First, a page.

Z: Do you have further expansion plans - other cities perhaps?
CL: "Yeah I mean definitely, first things first I want to do restaurant two and three I want to be really really good and I'm setting aside anything else in terms of offers that could be coming out from random things not just restaurants. I need to reaffirm that as its expanding that my brand is still cemented in a quality that people can expect. After we get these two knocked off to where the Tasting Kitchen is - it's consistent, it's fast it's on a path for progress, then I'll feel comfortable. But we do have another space in mind that we've been working on for about a year and a half at this point.  We haven't begun construction on the space yet, but concept-wise it's going to be a restaurant called Belle Peche right next to Tasting Kitchen actually, all kind of Southeastern French seafood restaurant - all seafood and vegetables, no meats - so kind of an alter ego to kind of the meat-heavy, pork-curing, pasta program at the Tasting Kitchen."


Z: Some might say that your style of taking no shortcuts, so to speak -  changing the menu every day, using whole animals, etc.  is very difficult to do. Is it easier or more difficult for you to operate that way?
CL: "It is easier to make great food and once again I'm letting the product kind of dictate the changes. I'm  letting it tell me what I'm going to do the next day instead of sitting there deciding I'm going to do some kind of 'agar agar apricot pasta' and I'm trying to like force the issue, you know? It's more like today we have this kind of pork, what's the texture and flavor profile going to be on that, how do we want to cook that, what vegetables did we pick up from market, what's really ready to use, what can wait a few days, what needs to wait a couple of weeks. Then we kind of pair that together and then we think about flavor profiles and texture and are they going to match and we kind of choreograph the dish based on what, for a lack of a dumber way to put it, we let the food speak to us."


Z: How much time do you have to actually go out, one night a week?
CL: I have a couple of nights, I burn the candle at both ends, but I want to make sure I have a little bit of balance, mostly it's just so that I don't operate in a vacuum. I think there's too many people that they stay at their own restaurant and they literally begin operating in a pure vacuum of themselves - of what they've accomplished and they're not looking at the broader spectrum of what's going on in the world and keeping an objective bar and saying 'this is where these people set the bar.' You know Mark Ladner set the bar really high at Del Posto - those guys are crushing it. They're doing food at the top of its game, service at the top of its game. I like to go get a reality check and think about what else is going on out there and find ways to constantly improve.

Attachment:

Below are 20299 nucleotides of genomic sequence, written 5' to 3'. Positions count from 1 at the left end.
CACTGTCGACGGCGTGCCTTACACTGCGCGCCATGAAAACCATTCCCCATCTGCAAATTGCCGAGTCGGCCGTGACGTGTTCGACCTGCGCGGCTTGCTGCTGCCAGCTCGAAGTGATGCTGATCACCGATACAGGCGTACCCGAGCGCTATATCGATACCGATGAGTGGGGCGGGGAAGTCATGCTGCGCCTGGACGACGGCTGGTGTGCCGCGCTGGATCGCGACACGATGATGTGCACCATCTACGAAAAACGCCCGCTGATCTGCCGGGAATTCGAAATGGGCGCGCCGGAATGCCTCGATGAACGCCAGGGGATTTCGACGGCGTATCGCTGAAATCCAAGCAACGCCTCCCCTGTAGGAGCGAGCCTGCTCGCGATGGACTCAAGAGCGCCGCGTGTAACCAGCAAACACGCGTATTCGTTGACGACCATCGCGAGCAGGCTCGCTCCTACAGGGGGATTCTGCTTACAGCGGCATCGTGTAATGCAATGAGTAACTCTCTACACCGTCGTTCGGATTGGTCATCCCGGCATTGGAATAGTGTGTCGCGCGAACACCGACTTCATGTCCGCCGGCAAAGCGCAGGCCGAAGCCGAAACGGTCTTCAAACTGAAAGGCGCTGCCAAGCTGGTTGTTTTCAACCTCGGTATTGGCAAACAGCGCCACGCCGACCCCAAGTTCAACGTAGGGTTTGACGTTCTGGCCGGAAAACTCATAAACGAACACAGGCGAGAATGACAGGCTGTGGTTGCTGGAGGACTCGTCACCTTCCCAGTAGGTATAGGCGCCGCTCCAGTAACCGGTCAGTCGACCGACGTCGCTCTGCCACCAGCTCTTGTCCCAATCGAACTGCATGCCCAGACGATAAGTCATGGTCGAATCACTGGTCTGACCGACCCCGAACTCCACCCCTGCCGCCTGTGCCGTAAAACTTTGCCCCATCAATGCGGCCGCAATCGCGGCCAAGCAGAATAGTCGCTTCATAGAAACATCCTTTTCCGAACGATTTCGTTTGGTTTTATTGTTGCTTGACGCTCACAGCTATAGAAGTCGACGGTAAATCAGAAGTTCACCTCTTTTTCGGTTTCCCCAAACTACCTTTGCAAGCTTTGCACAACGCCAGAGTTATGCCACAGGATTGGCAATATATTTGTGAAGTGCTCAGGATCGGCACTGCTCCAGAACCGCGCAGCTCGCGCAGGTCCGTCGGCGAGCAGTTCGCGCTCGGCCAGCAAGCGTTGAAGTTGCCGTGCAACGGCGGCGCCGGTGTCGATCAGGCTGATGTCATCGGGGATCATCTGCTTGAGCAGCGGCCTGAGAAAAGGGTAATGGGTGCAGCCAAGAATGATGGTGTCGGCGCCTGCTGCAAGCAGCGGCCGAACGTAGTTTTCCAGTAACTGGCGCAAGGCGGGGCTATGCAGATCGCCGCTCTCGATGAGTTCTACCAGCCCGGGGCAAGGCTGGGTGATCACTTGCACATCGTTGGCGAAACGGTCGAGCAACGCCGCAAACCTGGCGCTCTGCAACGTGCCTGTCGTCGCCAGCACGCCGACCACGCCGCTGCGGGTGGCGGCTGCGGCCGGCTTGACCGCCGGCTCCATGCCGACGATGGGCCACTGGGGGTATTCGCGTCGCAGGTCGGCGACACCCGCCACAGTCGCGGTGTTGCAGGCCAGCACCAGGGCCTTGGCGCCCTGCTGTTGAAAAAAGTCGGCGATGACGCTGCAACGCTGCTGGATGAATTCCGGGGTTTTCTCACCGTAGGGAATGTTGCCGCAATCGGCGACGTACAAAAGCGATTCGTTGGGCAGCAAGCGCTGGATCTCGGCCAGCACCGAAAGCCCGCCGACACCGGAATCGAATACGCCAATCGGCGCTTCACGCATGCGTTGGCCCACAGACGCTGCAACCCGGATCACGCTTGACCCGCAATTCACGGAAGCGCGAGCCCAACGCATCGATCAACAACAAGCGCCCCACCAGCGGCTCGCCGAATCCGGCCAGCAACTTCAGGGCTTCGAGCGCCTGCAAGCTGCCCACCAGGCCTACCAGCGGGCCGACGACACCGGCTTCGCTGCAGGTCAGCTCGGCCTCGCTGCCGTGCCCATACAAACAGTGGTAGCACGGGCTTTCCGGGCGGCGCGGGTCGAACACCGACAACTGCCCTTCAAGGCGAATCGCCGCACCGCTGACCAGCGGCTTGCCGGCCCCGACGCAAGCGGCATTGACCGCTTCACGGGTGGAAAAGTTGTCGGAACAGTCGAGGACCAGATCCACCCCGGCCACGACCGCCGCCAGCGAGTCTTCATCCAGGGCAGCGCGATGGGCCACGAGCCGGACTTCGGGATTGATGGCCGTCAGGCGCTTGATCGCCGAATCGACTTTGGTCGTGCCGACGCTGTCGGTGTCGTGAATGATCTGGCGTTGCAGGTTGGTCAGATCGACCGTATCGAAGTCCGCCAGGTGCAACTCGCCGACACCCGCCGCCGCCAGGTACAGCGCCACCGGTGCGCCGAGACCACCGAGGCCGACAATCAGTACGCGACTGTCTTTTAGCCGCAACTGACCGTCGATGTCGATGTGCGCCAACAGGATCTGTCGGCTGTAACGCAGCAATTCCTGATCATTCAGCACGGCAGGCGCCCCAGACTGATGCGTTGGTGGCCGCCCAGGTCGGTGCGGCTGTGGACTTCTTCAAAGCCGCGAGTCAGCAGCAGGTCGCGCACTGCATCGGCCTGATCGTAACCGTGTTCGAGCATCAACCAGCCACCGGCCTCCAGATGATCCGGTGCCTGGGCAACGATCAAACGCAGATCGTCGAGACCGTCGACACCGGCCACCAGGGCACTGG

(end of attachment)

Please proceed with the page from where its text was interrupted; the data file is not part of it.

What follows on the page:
Z: How are you feeling about the upcoming foie gras ban in Cali?
CL: "Yeah I mean it will definitely affect the menus. I'm for sure pretty pro-foie as an item. I do think that things need to be done to maybe standardize the way that it's raised but at the end of the day, it will happen naturally in nature. If we need to meet on a middle ground of how these people are going to make that happen and what we still feel comfortable with being humane, then I think that's fantastic and that's the goal. And I think everyone wants to get to that for foie gras. The ban is a bummer, it's taking away kind of a piece of fine dining heritage."


Z: How and when did you decide that you wanted to be a chef?
CL: "Emotionally I think I decided when I was like nine years old. I started cooking with my grandfather and being kind of mystified by what he was doing and why he was doing it and how we were going to make something taste so good at the end of the day. I really got involved at the why and how, I was definitely that annoying little kid that always asked: 'why, why, why?'

Professionally, it was an honor to get here when I kind of fell in love with just the day-to-day kind of micromanaging of perfection - that's the thing I enjoy the most. Every single day I'm looking for ways to get better, trying to find ways where we're missing, where we're doing great and filling those holes.

Z: What are your thoughts on food TV? Would you ever do a show like Top Chef Masters?
CL: Food TV is fine. At the end of the day I would do something like Top Chef Masters but I would never do one of the random cooking shows. I think food TV is good and can be really really good depending on where the networks are willing to take the audience. I can think of a lot of shows that could be really fun and informative and not just play into, you know, the middle American housewife, but showcase stuff that other people would actually be interested in. I think there's some really cool shows and some really stupid ones obviously.

Z: Any cookbook plans?
CL: At some point, sure, I think that there's a lot of thought that would have to go into it like who am I writing it for, what do I want out of doing it, and also how to do something differently. Cooking by Hand is my favorite cookbook of all time, Paul Bertolli was a great writer the way that it was put tougher, the actual end result of how it came out is very inspirational and educational. So it would be a long thought process for me. I think it will eventually happen I just have to get egotistical enough to want to write things down. 

1 comment :

  1. So talented and handsome! Anyone know if he is taken??

    ReplyDelete